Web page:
By KATHRYN ACREE
Inverness resident Judge Jim Fuhrmeister has served as Shelby County’s Probate Judge since March 2008. He was appointed to the position by Governor Bob Riley following the death of Fuhrmeister’s wife, Patricia, who had served as Probate Judge since 1994.
A Birmingham-Southern College graduate, Fuhrmeister has called Shelby County home since first moving to the Alabaster area in the early 1970s. Upon completing his law degree at Birmingham School of Law, he worked as an assistant district attorney in the Shelby County District Attorney’s office from 1981 to 1987.
We met recently with Fuhrmeister at his office in the Columbiana courthouse to discuss his interests, his family and why he is passionate about continuing the work of the probate court by running in this month’s election for his first full term as probate judge.
What first led you into working at the D.A.’s office?
When Patti Smith left the district attorney’s office to become a judge, I applied for that opening. It was a very transitional time for Shelby County as it was experiencing a lot of growth. During those years I prosecuted everything from speeding tickets to death penalty cases. I have a very real understanding of the importance of the cases in this courthouse and the effect on people’s lives.
When did you move to the Inverness area?
Patricia and I moved there in 1985; our oldest son, Chris, was six months old. There was very little on 280 then; you had to go to Hoover for groceries!
After being in private practice in the Meadow Brook area for several years, you stepped in to fulfill Patricia’s term as probate judge. How did you go about continuing the work she’d begun?
Many people shared with me that I needed to continue her legacy. That’s been something that came naturally to me; we were married almost 25 years. It’s a natural thing that I think I’ve put my own personality on. Not long after I was appointed, I was shown the file where the probate office was trying to get a mental health court started. I knew that was something very much needed that the community would respond to. It came together as a project I was part of with Leadership Shelby County.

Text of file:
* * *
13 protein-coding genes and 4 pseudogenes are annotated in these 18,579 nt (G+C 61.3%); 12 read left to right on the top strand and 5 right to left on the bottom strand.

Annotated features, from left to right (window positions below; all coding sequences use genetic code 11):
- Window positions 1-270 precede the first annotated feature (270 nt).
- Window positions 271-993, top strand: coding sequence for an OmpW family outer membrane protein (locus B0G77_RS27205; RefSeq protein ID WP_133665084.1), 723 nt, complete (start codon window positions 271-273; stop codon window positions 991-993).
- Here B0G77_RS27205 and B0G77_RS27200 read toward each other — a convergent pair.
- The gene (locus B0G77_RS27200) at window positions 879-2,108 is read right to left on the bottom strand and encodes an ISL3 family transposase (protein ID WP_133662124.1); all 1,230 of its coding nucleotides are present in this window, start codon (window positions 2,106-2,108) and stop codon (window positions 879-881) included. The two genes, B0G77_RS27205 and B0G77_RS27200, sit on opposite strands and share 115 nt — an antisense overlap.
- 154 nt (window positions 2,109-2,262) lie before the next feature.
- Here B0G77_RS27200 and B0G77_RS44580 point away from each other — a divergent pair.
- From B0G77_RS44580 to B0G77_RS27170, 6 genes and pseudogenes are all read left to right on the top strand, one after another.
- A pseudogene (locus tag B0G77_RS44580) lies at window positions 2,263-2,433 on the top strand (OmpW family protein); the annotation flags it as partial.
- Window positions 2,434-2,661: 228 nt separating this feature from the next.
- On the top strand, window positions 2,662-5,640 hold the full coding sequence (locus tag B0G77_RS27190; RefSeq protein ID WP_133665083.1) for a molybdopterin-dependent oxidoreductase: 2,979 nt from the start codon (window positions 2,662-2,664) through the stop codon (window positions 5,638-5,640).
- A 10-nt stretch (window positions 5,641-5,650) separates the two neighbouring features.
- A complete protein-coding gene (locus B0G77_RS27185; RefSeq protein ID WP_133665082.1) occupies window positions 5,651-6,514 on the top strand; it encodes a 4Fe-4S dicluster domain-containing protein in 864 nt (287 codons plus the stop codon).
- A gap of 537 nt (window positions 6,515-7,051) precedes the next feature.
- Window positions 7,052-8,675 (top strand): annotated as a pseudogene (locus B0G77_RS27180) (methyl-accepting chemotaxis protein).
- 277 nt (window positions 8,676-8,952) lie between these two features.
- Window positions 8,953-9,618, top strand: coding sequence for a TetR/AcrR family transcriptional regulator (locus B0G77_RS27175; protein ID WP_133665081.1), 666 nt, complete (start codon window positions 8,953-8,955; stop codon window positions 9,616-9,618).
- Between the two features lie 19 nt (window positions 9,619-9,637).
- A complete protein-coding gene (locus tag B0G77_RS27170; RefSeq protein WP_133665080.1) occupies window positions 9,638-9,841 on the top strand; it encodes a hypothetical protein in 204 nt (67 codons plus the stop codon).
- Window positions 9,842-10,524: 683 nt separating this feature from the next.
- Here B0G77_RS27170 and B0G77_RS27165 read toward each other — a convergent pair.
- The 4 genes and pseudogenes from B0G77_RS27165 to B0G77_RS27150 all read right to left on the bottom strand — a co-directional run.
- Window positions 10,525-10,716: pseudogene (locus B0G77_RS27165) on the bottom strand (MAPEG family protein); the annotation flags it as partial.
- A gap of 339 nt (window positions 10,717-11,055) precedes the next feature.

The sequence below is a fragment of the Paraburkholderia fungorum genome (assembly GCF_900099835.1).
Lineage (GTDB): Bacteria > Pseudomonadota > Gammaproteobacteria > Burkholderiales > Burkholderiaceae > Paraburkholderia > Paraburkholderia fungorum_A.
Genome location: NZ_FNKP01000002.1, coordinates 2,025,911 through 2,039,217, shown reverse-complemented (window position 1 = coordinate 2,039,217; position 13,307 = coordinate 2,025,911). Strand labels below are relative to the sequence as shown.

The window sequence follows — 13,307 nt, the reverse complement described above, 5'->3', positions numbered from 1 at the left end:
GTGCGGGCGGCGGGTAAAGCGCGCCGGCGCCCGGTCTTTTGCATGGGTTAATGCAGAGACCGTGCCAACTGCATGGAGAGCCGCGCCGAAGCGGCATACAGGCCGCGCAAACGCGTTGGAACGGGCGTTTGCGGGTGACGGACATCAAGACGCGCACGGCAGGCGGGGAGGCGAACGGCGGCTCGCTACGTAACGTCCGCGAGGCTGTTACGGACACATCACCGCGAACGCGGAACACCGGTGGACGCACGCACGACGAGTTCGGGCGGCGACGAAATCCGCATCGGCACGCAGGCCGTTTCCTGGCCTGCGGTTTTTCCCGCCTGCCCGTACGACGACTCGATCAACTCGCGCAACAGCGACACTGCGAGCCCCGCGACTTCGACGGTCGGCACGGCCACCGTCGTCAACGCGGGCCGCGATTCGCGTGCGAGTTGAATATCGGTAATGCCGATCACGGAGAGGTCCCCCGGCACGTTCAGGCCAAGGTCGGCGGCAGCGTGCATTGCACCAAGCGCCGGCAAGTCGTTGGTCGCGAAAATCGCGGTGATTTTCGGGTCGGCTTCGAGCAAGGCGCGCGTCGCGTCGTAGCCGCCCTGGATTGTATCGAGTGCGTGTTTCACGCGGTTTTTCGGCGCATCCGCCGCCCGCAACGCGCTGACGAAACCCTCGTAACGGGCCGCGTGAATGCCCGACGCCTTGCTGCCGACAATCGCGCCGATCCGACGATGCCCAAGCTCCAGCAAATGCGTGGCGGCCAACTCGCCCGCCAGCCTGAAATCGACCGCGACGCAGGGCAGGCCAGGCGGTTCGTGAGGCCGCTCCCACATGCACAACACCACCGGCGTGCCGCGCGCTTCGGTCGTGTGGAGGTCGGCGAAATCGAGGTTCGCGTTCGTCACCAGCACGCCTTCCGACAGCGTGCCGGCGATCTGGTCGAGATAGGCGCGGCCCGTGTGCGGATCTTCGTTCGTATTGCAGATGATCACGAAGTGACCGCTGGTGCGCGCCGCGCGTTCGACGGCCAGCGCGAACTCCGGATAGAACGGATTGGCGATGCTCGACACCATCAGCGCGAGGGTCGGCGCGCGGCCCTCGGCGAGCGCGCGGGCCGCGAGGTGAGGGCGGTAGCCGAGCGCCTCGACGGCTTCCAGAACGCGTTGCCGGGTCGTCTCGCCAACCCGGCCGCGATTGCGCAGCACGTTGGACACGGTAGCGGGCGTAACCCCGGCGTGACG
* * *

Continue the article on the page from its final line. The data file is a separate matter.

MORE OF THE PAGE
Explain the purpose of mental health court.
Mental health court is for Shelby County residents who have been charged with lesser crimes. Typically we’ll see domestic violence, minor assaults, minor theft crimes or drug crimes. They’re in the criminal justice system but have a diagnosed mental illness. It’s a voluntary program on their part; they can go through the criminal justice system if they choose. But, if they choose to apply to mental health court, they fill out an application and we have a case manager and we have a team.
The team is made up of me, a representative of the public defender’s office, a representative of the district attorney’s office and a case manager with a background in the mental health field. The district attorney has absolute veto power. But if a defendant is accepted into the program, then they begin the steps of the process.
The defendants come to court every Tuesday. They are subject to random drug screens and are in the program at least a year. My goal is help provide structure in the defendants’ lives and emphasize to them that there are rules in life you have to follow, no matter who you are. When they get to the end, if they realize they can do these things, if they stay on their medicines, I can say we’ve seen some remarkable things.
The probate court takes on many tough issues—estates, conservatorships and guardianships, for example. What types of cases are you most passionate about?
Adoptions. I was adopted out of a children’s home, and I tell folks when we’re doing adoptions that I’m an adopted person. I can still hear my parents sharing with me the joy they felt when I was adopted. I see the process through the eyes of the parents and the kid’s eyes. It’s very rewarding.
Share a little about your family life now with your sons.
Both of my sons went to Oak Mountain High School. Chris is 26 and has gone back to school. He blogs, writes about Auburn sports and lives in the Highland Park area. Will is now 20 and in Auburn’s Industrial Design program. I’m really proud of both of them. Something we enjoy together is cooking a great meal.
Now I’m not a great cook, but I can put a good meal on the table. My boys can do the same, and we like to get creative. It’s something we have good memories of with Patricia and plan to carry on.